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HIV Ancestry

February 6, 2013

The type of virus that includes HIV may have been circulating in primates for 12 million years.

Transcript

BOB HIRSHON (host):

Deep roots for HIV.  I’m Bob Hirshon and this is Science Update.

Lentiviruses, the type of virus that includes HIV, have been circulating in non-human primates for 5 to 12 million years.  That’s over a hundred times longer than previous estimates.  Prior studies relied on viral genes, which mutate constantly and are hard to track.  So instead, Virologist Michael Emerman, of the Fred Hutchinson Cancer Research Center and the University of Washington, looked at anti-lentivirus genes in primates that arose during past outbreaks.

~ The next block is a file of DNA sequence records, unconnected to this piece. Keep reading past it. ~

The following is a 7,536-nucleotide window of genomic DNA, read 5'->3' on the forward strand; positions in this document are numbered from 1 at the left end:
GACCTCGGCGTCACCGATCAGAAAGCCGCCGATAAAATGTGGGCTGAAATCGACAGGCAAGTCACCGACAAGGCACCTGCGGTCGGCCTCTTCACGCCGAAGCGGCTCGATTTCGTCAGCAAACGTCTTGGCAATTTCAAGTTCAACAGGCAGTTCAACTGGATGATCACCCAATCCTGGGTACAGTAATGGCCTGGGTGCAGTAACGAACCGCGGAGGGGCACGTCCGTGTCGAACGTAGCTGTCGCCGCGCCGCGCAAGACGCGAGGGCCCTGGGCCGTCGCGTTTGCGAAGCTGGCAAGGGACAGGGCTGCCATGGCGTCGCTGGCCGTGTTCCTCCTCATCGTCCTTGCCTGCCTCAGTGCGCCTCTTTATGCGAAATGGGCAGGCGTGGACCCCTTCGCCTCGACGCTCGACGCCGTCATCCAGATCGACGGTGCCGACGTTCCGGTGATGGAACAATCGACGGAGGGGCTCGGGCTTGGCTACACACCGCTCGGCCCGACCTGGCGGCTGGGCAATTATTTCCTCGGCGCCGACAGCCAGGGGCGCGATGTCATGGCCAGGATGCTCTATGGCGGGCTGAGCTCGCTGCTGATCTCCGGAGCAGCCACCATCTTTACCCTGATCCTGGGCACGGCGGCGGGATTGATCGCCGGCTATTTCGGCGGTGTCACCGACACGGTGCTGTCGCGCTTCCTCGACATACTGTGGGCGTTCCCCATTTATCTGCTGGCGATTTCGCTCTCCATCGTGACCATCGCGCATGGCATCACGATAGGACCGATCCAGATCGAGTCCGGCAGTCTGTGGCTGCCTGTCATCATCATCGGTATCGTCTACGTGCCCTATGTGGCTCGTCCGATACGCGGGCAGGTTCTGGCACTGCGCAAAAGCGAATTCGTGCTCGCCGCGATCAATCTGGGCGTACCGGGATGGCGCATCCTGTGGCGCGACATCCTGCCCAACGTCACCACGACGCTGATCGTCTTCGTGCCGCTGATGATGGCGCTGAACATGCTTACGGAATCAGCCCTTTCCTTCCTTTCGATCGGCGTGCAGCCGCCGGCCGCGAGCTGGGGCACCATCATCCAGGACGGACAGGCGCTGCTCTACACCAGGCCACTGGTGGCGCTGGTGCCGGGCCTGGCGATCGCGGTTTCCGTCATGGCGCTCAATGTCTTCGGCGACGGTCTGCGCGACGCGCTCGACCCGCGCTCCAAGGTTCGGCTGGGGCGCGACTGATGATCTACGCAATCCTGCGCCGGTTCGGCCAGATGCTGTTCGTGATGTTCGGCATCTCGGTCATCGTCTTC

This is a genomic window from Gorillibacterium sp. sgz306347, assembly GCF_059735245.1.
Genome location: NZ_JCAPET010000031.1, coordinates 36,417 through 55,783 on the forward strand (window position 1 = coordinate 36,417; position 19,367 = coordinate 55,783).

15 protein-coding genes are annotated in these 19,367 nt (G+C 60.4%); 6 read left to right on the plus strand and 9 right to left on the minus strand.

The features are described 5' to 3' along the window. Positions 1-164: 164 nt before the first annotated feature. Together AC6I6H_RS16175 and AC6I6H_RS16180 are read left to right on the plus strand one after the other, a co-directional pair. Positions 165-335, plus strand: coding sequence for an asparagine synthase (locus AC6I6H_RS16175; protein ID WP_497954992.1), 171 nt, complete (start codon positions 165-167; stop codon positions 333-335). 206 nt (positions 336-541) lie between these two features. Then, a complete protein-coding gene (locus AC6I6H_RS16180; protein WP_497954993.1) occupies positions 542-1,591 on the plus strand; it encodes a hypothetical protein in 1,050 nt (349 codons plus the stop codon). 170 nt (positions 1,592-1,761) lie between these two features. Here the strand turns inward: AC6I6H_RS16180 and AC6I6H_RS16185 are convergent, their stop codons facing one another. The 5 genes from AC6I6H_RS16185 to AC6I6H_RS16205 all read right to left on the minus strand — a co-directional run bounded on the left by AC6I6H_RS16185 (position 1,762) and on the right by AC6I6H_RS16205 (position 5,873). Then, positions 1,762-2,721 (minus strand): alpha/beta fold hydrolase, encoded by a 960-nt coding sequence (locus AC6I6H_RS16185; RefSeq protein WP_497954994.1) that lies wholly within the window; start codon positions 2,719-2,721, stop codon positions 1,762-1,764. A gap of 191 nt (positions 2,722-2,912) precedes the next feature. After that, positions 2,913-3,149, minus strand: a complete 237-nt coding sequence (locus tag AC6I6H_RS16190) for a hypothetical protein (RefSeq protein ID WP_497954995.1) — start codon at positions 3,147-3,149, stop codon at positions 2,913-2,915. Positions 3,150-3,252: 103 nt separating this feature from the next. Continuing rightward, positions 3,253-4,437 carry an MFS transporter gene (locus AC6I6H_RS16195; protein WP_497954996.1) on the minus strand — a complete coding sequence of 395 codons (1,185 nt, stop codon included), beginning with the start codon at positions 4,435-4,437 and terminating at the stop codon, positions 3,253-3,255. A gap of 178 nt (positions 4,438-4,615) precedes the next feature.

MICHAEL EMERMAN (Fred Hutchinson Cancer Research Center);

We can date back to when those changes occurred in the DNA of the host, by tracing back through evolution.

HIRSHON:
Emerman notes that over forty non-human primate species carry lentiviruses today, some of which could potentially jump to humans like HIV did.  He says that studying antiviral genes like these in present-day primates could help researchers plan treatments in the event that happens.  I’m Bob Hirshon for AAAS, the Science Society.

Scanning electron microscope (SEM) image of HIV. (C. Goldsmith/CDC)